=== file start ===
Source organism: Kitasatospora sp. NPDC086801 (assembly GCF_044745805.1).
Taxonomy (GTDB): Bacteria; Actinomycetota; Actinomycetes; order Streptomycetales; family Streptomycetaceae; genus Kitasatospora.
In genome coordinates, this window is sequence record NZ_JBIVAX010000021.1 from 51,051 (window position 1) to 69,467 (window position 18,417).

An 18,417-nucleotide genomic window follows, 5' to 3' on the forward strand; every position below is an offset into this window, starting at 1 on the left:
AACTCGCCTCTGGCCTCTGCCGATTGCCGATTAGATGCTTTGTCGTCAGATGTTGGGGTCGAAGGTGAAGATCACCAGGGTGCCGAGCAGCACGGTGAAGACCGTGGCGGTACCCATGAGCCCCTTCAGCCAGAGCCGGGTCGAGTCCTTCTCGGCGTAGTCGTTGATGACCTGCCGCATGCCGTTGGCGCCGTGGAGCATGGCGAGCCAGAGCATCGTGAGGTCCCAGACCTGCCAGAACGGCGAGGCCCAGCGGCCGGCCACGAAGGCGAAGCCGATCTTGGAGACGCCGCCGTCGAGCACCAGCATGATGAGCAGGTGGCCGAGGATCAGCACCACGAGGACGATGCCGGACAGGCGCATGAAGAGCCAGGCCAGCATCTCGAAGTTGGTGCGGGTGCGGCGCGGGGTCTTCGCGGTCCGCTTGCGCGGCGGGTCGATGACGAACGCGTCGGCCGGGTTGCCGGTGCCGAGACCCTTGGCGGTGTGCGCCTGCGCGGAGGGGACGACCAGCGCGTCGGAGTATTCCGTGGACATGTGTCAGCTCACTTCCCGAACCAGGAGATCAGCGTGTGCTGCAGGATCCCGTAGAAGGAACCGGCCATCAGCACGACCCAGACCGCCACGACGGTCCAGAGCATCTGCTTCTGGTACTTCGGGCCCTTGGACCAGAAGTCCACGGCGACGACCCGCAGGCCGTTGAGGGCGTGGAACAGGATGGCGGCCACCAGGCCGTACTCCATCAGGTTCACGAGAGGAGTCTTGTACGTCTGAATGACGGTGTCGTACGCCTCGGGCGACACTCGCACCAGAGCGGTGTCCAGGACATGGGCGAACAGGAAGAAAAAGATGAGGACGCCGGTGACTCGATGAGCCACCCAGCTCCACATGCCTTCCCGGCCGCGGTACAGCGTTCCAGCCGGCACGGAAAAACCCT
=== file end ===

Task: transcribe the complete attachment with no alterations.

Source organism: Kitasatospora sp. NPDC086801 (assembly GCF_044745805.1).
Taxonomy (GTDB): Bacteria; Actinomycetota; Actinomycetes; order Streptomycetales; family Streptomycetaceae; genus Kitasatospora.
In genome coordinates, this window is sequence record NZ_JBIVAX010000021.1 from 51,051 (window position 1) to 69,467 (window position 18,417).

An 18,417-nucleotide genomic window follows, 5' to 3' on the forward strand; every position below is an offset into this window, starting at 1 on the left:
AACTCGCCTCTGGCCTCTGCCGATTGCCGATTAGATGCTTTGTCGTCAGATGTTGGGGTCGAAGGTGAAGATCACCAGGGTGCCGAGCAGCACGGTGAAGACCGTGGCGGTACCCATGAGCCCCTTCAGCCAGAGCCGGGTCGAGTCCTTCTCGGCGTAGTCGTTGATGACCTGCCGCATGCCGTTGGCGCCGTGGAGCATGGCGAGCCAGAGCATCGTGAGGTCCCAGACCTGCCAGAACGGCGAGGCCCAGCGGCCGGCCACGAAGGCGAAGCCGATCTTGGAGACGCCGCCGTCGAGCACCAGCATGATGAGCAGGTGGCCGAGGATCAGCACCACGAGGACGATGCCGGACAGGCGCATGAAGAGCCAGGCCAGCATCTCGAAGTTGGTGCGGGTGCGGCGCGGGGTCTTCGCGGTCCGCTTGCGCGGCGGGTCGATGACGAACGCGTCGGCCGGGTTGCCGGTGCCGAGACCCTTGGCGGTGTGCGCCTGCGCGGAGGGGACGACCAGCGCGTCGGAGTATTCCGTGGACATGTGTCAGCTCACTTCCCGAACCAGGAGATCAGCGTGTGCTGCAGGATCCCGTAGAAGGAACCGGCCATCAGCACGACCCAGACCGCCACGACGGTCCAGAGCATCTGCTTCTGGTACTTCGGGCCCTTGGACCAGAAGTCCACGGCGACGACCCGCAGGCCGTTGAGGGCGTGGAACAGGATGGCGGCCACCAGGCCGTACTCCATCAGGTTCACGAGAGGAGTCTTGTACGTCTGAATGACGGTGTCGTACGCCTCGGGCGACACTCGCACCAGAGCGGTGTCCAGGACATGGGCGAACAGGAAGAAAAAGATGAGGACGCCGGTGACTCGATGAGCCACCCAGCTCCACATGCCTTCCCGGCCGCGGTACAGCGTTCCAGCCGGCACGGAAAAACCCT